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      Digital Participation in Our Plan for the Future

      As a nation, the UK faces compounding issues that will affect how we live and work today and in the future.

      21 Feb 2022 Annette Jezierska, Future Fox & Professor Mark Tewdwr-Jones, UCL

      New housing, social and connective infrastructure, the pursuit of carbon neutrality, and the adoption of transformative technologies in areas like energy and automation, are inherent demands of a developing population who strive to protect and raise the quality of life. Planning is charged with managing conflicting expectations of urban and rural change, that needs to become more responsive to these pressures.

      It is an intrinsic and sacrosanct function of our democratic process that local people have an influential voice in decisions about change. In practice, while public input into planning has been around for over five decades, the form that it takes today is archaic; selective opportunities for the public to comment on proposals that are often perceived by industry to slow down development delivery; and usually in a form that tends to privilege those well versed in legal and policy language, wrapped into a process that dissuades people from actively shaping their own places. The whole consultation process tends to be reactive, and therefore generates overly-negative comments from communities.

      Planning has been slow to seize the opportunities that current and emerging technology may offer.

      For example, more data-driven decision making and tapping the wealth of advanced digital and creative technology that is already being used to foster smarter cities, such as cutting building emissions with intelligent energy management systems. With Arc-level ambition and the industry ready for change under the Planning reforms, as well as the UK’s strong performance in PropTech, we are facing a golden opportunity to transform how we work with communities to design places and solutions for the future. The critical issues are whether those digital planning opportunities are accessible and visible to members of the public, and meaningful to all.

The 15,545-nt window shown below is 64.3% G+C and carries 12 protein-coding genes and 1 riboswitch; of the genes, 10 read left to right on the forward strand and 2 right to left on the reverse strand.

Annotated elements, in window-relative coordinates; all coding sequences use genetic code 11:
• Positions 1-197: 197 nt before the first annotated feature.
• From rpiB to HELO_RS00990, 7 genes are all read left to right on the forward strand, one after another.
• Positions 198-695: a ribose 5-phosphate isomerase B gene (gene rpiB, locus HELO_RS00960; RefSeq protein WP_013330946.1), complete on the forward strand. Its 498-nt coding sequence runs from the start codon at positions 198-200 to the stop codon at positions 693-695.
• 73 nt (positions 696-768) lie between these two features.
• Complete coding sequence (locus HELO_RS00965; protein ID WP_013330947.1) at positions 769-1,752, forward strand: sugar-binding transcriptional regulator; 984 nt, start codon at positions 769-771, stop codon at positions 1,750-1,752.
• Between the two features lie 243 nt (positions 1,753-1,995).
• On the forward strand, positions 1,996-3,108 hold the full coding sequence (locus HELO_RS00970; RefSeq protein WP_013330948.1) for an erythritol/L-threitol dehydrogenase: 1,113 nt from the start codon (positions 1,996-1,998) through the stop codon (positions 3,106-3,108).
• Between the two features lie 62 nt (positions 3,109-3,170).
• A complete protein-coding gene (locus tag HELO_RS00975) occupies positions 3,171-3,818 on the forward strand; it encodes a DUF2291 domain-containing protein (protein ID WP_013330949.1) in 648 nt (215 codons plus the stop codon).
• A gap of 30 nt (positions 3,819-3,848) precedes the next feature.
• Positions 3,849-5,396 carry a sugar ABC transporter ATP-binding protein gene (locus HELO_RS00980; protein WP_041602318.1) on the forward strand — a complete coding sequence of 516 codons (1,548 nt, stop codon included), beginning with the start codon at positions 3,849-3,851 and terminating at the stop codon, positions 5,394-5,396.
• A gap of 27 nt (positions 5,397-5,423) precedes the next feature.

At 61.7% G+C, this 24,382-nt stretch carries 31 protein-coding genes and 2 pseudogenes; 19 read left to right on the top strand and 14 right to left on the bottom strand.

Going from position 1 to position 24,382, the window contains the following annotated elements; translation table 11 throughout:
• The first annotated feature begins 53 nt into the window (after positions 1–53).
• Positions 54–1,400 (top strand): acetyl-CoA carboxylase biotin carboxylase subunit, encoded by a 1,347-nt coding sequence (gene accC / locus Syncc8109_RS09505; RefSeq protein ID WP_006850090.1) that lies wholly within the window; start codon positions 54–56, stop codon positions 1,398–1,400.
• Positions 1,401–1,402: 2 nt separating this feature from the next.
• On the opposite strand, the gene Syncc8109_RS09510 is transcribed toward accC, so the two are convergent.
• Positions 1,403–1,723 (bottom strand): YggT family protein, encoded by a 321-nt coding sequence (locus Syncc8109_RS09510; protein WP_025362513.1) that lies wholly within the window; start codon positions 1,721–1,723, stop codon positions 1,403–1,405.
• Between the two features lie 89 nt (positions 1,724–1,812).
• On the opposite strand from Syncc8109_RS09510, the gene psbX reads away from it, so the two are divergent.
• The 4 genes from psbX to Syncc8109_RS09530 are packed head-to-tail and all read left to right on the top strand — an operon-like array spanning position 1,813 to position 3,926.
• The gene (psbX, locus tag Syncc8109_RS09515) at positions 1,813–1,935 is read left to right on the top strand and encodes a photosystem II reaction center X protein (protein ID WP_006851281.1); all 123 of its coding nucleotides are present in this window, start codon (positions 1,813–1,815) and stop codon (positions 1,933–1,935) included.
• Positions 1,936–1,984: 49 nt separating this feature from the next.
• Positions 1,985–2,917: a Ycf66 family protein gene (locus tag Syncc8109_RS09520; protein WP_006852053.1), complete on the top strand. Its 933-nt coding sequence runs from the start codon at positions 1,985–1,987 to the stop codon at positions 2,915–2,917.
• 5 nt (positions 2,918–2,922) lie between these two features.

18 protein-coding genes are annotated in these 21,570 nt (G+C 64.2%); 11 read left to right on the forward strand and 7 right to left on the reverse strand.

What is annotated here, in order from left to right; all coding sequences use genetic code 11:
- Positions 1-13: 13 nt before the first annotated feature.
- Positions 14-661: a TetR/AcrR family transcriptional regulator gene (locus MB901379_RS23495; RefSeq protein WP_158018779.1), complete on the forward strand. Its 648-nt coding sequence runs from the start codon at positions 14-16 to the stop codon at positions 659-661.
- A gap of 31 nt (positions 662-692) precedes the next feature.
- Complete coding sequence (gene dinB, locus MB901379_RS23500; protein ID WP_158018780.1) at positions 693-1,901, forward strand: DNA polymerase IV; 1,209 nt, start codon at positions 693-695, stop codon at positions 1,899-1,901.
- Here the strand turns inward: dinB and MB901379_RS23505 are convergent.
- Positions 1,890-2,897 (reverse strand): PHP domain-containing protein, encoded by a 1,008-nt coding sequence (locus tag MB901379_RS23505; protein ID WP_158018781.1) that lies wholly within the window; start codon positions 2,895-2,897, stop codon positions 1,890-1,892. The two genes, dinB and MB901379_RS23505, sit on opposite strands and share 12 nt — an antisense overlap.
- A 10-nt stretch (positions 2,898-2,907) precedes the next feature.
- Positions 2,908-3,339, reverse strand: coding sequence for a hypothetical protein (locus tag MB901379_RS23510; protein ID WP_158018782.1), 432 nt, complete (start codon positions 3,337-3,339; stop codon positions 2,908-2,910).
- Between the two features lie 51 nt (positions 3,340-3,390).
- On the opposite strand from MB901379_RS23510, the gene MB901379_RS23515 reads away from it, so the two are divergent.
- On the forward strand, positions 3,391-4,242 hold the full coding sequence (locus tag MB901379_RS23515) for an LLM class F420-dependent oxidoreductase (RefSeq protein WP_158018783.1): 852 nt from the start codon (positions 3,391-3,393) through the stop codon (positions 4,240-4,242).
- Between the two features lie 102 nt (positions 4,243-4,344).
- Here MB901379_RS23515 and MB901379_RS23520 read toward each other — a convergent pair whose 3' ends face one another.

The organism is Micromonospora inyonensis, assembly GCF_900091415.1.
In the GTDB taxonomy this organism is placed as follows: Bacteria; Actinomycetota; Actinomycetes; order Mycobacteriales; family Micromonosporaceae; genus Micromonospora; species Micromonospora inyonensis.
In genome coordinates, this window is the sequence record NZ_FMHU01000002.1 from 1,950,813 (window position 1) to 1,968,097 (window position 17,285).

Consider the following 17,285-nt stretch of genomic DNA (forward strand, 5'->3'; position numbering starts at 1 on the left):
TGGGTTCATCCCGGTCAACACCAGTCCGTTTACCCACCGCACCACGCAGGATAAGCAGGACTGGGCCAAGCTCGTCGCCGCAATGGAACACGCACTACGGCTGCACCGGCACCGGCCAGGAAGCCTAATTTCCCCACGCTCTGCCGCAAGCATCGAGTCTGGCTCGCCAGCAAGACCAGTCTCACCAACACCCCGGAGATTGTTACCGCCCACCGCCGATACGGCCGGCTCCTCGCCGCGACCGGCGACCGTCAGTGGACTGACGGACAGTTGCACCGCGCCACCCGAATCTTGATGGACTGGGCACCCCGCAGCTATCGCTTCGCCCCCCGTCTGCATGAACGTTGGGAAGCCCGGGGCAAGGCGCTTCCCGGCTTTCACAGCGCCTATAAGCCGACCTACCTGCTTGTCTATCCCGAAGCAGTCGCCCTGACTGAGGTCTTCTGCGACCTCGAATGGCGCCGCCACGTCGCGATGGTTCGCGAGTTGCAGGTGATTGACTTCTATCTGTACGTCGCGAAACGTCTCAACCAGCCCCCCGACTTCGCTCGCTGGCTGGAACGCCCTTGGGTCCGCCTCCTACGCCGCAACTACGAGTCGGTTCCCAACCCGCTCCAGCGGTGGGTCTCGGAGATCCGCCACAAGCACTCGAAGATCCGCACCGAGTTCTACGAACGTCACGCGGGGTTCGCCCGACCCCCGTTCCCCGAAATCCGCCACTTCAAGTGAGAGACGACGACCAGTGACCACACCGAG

Redefining our success metrics with a digital-first approach

      The planning system is known to be the privy of those who have knowledge of the complex system, its legalistic language, and can maximise their own interpretation of what development change means for them. This excludes many people from participating, even those who may have an opinion about their own places but are daunted by finding the right entry point and language to make planning work for them, or others who simply cannot afford the time Research has shown that just 3% of people typically engage in the production of local plans. If planning is going to help secure the types of places we all want to see in the future, how can we start to make planning – and digital planning – more accessible to encourage more people to get involved? How can it become a platform to enable communities to be proactive and shape place change that they would be happy to see?

      ...read more

      Making strategic spatial planning the most accessible, democratic, and data-enabled it's ever been

      The Government worked with The Future Fox to use our PlaceBuilder community engagement platform, to include the Oxford-Cambridge Arc communities in the earliest stage of the project. Embarking on a first-of-its-kind digital engagement at this scale, communities across the region were able to have their say on what their vision was for the future of their area to 2050 and beyond.